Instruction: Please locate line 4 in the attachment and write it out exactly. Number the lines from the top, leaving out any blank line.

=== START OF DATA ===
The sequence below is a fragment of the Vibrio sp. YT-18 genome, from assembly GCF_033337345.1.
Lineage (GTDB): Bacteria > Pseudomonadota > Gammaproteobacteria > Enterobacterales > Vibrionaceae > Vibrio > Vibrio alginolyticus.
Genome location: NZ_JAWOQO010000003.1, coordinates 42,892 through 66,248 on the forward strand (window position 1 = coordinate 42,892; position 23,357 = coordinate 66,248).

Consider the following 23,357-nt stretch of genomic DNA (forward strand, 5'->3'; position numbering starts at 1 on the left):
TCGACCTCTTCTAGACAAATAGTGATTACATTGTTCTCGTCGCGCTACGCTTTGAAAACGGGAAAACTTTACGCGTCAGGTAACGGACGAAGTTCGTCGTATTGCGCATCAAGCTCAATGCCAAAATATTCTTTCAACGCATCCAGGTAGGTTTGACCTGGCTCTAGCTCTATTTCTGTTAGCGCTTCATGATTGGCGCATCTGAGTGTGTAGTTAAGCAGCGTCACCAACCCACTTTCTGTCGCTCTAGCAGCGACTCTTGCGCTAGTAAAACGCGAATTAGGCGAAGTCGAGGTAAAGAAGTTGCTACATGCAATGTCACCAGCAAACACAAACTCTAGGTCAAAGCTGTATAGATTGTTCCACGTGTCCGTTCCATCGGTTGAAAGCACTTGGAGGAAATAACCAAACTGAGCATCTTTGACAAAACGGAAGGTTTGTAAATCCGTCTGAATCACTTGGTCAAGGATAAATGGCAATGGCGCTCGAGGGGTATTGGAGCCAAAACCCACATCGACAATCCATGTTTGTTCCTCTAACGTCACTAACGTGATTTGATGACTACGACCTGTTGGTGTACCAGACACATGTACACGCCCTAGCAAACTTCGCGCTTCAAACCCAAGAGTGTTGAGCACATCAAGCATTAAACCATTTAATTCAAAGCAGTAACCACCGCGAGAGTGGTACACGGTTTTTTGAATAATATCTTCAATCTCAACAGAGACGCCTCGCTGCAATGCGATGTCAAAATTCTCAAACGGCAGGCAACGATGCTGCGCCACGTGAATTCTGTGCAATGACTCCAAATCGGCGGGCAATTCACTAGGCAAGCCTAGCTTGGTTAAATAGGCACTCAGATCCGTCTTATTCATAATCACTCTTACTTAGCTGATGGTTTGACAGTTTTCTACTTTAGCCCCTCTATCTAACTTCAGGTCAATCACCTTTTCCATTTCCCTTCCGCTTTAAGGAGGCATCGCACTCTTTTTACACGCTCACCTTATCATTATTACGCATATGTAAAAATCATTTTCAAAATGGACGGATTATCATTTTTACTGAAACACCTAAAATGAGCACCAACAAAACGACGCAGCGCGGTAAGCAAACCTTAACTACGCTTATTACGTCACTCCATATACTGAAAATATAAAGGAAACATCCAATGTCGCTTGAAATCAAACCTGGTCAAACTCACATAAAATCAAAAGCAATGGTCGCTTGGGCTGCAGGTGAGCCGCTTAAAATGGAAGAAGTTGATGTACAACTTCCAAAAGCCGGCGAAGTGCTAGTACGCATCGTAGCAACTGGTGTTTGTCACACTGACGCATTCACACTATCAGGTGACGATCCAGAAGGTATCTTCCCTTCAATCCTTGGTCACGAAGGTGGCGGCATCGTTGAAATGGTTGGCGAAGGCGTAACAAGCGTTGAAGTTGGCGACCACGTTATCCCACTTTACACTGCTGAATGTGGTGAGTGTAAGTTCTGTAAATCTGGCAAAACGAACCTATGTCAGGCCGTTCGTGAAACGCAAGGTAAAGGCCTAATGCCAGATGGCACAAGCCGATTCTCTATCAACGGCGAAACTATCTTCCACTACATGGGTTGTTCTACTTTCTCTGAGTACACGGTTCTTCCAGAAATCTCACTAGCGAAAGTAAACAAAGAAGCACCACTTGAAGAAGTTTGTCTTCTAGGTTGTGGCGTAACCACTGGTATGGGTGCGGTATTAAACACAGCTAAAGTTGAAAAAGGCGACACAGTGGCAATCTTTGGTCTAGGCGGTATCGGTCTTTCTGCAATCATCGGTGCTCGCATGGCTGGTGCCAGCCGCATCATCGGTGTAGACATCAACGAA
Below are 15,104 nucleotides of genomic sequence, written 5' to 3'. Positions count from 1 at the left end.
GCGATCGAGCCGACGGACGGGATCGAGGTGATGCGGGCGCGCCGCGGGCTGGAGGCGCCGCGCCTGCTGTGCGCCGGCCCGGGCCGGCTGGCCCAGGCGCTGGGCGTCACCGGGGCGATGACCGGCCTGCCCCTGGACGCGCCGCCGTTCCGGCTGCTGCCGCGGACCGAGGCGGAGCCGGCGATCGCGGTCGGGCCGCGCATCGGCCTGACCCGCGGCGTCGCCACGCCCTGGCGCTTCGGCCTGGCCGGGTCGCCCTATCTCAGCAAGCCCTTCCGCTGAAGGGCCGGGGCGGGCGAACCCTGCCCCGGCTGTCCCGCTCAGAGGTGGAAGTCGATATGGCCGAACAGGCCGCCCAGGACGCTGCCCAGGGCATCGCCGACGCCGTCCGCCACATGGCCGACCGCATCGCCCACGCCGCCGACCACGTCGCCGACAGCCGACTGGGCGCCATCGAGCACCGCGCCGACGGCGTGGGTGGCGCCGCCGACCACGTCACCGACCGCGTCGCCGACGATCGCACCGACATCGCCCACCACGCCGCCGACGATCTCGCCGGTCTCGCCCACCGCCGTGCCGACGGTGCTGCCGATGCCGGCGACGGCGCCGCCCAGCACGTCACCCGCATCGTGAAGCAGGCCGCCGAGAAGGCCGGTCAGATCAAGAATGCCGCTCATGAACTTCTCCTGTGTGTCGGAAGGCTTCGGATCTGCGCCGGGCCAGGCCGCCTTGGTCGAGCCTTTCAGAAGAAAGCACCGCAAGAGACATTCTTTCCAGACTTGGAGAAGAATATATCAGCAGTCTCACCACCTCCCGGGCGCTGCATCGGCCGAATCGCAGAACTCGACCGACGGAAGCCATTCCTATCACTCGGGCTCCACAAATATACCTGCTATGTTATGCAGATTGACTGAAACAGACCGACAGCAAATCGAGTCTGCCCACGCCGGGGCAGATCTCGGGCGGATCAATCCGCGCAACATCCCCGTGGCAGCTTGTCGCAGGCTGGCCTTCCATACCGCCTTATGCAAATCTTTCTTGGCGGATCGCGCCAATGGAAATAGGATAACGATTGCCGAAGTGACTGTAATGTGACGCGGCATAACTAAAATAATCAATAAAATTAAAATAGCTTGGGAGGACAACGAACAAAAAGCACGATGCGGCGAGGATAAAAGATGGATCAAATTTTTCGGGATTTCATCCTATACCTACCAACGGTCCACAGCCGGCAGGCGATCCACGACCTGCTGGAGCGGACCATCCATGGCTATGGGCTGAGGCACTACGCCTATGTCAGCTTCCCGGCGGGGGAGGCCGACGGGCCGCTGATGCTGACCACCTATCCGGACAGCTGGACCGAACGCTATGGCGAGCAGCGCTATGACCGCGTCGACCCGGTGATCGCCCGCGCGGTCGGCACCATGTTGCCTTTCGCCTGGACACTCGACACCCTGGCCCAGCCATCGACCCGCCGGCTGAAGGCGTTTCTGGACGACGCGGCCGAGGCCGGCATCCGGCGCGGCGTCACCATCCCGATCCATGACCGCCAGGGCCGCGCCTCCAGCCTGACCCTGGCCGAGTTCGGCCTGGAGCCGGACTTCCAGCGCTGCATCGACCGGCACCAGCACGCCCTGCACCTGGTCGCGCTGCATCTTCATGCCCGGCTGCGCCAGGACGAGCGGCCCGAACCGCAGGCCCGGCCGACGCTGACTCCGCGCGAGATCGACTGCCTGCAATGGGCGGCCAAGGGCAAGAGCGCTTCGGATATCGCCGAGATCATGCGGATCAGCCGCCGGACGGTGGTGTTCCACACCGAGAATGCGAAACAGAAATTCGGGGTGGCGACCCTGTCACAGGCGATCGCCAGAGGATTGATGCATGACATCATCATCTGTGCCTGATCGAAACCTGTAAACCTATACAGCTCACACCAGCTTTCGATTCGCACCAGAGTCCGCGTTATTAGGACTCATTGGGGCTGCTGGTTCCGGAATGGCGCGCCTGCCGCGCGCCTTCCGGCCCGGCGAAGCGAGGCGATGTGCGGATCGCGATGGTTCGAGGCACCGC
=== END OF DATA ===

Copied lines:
Consider the following 23,357-nt stretch of genomic DNA (forward strand, 5'->3'; position numbering starts at 1 on the left):